Democratic Convention: Eliot Spitzer
Eliot L Spitzer
New York State Attorney General
Wednesday, July 28, 2004; 4:00 PM
The 2004 Democratic National Convention is in full swing, with party leaders formally adopting a platform Tuesday night.
Democratic New York State Attorney General Eliot L Spitzer, who is considering a run for governor in 2006, discussed the 2004 Democratic convention, his current work and his future plans.
The transcript follows.
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Eliot L Spitzer: Three days into the Democratic National Convention the Democratic Party has defined an agenda and a platform that speaks to the unmet needs of the public, the failure of the Bush administration to fairly present to the public and the real impact of the Bush administrations policies. The unanimity on the Democratic Party for change reflects both support for the Kerry-Edwards ticket and the failures of the Republican administration thus far.
We are seeing a pragmatic, unified and realistic Democratic Party over our TV screens. New faces stand on the podium on their own merit as opposed to where they come from (and to a lesser extent who they are affiliated with). The press has started using the words: "a new Democratic party." Do you agree with this view and either way, can you comment? For example: Does this mean a more realistic view about business and it's need to stay competitive without the imposition of cost penalties? The need for the U.S. workforce to become more competitive in a global economy? Thank you.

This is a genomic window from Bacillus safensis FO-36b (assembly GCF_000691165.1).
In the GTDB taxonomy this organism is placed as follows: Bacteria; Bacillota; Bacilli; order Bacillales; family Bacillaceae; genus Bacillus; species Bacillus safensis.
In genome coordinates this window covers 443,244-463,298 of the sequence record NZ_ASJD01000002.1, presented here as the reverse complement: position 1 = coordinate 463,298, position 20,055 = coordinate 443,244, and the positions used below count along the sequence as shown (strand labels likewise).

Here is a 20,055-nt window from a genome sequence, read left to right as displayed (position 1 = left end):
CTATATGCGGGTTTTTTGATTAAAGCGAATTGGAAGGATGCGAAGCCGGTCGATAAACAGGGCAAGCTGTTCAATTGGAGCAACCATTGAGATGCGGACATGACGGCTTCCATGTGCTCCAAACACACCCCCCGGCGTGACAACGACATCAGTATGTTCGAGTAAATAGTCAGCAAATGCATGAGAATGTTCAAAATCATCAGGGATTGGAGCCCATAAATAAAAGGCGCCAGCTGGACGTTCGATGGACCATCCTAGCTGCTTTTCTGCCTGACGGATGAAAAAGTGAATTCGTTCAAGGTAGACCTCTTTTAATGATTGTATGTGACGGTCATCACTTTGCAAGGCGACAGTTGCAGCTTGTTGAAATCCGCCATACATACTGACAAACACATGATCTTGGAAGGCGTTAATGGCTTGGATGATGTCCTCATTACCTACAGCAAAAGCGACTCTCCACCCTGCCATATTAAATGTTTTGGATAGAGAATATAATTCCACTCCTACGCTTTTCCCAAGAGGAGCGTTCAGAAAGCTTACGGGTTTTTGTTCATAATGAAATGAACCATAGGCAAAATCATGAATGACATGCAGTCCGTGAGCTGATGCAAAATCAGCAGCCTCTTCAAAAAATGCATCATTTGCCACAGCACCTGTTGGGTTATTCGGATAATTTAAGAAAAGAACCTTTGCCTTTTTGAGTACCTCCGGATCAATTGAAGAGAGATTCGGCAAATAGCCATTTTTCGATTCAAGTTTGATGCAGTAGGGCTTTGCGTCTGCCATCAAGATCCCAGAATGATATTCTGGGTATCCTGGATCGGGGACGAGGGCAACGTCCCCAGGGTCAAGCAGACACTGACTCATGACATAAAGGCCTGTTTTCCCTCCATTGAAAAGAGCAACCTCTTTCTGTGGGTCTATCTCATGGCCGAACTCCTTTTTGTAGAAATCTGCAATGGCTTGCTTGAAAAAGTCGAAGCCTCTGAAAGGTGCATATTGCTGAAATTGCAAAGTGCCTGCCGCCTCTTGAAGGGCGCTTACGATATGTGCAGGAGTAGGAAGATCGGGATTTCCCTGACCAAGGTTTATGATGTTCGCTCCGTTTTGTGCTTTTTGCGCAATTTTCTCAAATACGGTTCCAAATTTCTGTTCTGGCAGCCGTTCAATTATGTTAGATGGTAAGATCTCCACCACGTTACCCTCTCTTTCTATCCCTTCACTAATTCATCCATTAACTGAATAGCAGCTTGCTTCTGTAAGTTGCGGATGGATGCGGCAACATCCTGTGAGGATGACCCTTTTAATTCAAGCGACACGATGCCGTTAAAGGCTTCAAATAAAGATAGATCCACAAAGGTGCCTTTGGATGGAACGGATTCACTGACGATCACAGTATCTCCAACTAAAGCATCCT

Eliot L Spitzer: There is absolutely a pragmatism running through the ideology of the Democratic Party that is reflected both in our foreign and domestic policy. We understand the absolute necessity of strength and security and domestically the necessity of a competitive marketplace. Within that framework we are also insuring that the law is enforced and the rules of integrity are abided by.
San Diego, Calif.:
You have been considered as many to be the next U.S. Attorney General under a Democratic Administration. I believe that John Ashcroft has been one of the least effective, and most dangerous AGs this country has ever seen. I am curious as to what you believe is Ashcroft's single greatest fault as the AG in the last three and a half years. What is the one issue that you believe he failed at the most?
Thank you and good luck in your political career. (How about an Edwards/Spitzer ticket in 2012?)
Eliot L Spitzer: While I am flattered at your positive comments I refuse to speculate at all about any jobs that I might have while I am obligated to work aggressively to fulfill my current job of Attorney General of New York state.
With respect to Mr. Ashcroft, I have certainly had significant differences with certain decisions, but I think it is unwise for me to be harshly critical of individual decisions at the very moment that John Kerry has asked us all to be articulating our affirmative, not our negative message.